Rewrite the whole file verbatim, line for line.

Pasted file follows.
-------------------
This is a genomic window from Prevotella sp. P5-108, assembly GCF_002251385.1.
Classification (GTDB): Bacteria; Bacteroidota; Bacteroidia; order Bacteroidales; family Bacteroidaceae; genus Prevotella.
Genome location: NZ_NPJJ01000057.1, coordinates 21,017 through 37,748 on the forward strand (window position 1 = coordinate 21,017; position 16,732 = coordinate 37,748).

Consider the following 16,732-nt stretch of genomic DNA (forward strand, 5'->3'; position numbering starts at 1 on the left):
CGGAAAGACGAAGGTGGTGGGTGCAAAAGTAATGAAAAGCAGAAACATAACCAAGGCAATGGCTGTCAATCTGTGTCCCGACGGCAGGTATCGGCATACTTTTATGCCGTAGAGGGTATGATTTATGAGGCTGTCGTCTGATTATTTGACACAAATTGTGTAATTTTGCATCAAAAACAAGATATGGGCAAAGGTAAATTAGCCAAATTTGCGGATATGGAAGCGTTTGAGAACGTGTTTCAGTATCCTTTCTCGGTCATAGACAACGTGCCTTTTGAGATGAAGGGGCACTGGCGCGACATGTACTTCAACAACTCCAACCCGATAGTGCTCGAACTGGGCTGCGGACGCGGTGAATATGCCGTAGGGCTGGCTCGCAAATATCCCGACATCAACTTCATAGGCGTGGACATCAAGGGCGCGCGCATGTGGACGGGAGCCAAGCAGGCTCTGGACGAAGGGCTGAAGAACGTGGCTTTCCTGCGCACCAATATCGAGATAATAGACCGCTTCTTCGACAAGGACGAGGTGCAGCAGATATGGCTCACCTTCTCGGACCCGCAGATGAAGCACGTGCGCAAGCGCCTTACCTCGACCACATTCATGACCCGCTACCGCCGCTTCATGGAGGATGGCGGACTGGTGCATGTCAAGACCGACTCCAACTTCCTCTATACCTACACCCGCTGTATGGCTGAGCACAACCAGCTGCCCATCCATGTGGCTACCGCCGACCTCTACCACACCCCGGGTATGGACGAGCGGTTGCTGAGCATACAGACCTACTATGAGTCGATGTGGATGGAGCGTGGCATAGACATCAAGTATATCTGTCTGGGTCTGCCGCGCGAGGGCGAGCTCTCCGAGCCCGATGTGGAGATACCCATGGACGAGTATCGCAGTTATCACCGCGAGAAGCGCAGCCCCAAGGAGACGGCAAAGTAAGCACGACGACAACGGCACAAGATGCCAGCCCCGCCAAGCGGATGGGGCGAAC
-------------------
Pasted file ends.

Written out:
This is a genomic window from Prevotella sp. P5-108, assembly GCF_002251385.1.
Classification (GTDB): Bacteria; Bacteroidota; Bacteroidia; order Bacteroidales; family Bacteroidaceae; genus Prevotella.
Genome location: NZ_NPJJ01000057.1, coordinates 21,017 through 37,748 on the forward strand (window position 1 = coordinate 21,017; position 16,732 = coordinate 37,748).

Consider the following 16,732-nt stretch of genomic DNA (forward strand, 5'->3'; position numbering starts at 1 on the left):
CGGAAAGACGAAGGTGGTGGGTGCAAAAGTAATGAAAAGCAGAAACATAACCAAGGCAATGGCTGTCAATCTGTGTCCCGACGGCAGGTATCGGCATACTTTTATGCCGTAGAGGGTATGATTTATGAGGCTGTCGTCTGATTATTTGACACAAATTGTGTAATTTTGCATCAAAAACAAGATATGGGCAAAGGTAAATTAGCCAAATTTGCGGATATGGAAGCGTTTGAGAACGTGTTTCAGTATCCTTTCTCGGTCATAGACAACGTGCCTTTTGAGATGAAGGGGCACTGGCGCGACATGTACTTCAACAACTCCAACCCGATAGTGCTCGAACTGGGCTGCGGACGCGGTGAATATGCCGTAGGGCTGGCTCGCAAATATCCCGACATCAACTTCATAGGCGTGGACATCAAGGGCGCGCGCATGTGGACGGGAGCCAAGCAGGCTCTGGACGAAGGGCTGAAGAACGTGGCTTTCCTGCGCACCAATATCGAGATAATAGACCGCTTCTTCGACAAGGACGAGGTGCAGCAGATATGGCTCACCTTCTCGGACCCGCAGATGAAGCACGTGCGCAAGCGCCTTACCTCGACCACATTCATGACCCGCTACCGCCGCTTCATGGAGGATGGCGGACTGGTGCATGTCAAGACCGACTCCAACTTCCTCTATACCTACACCCGCTGTATGGCTGAGCACAACCAGCTGCCCATCCATGTGGCTACCGCCGACCTCTACCACACCCCGGGTATGGACGAGCGGTTGCTGAGCATACAGACCTACTATGAGTCGATGTGGATGGAGCGTGGCATAGACATCAAGTATATCTGTCTGGGTCTGCCGCGCGAGGGCGAGCTCTCCGAGCCCGATGTGGAGATACCCATGGACGAGTATCGCAGTTATCACCGCGAGAAGCGCAGCCCCAAGGAGACGGCAAAGTAAGCACGACGACAACGGCACAAGATGCCAGCCCCGCCAAGCGGATGGGGCGAAC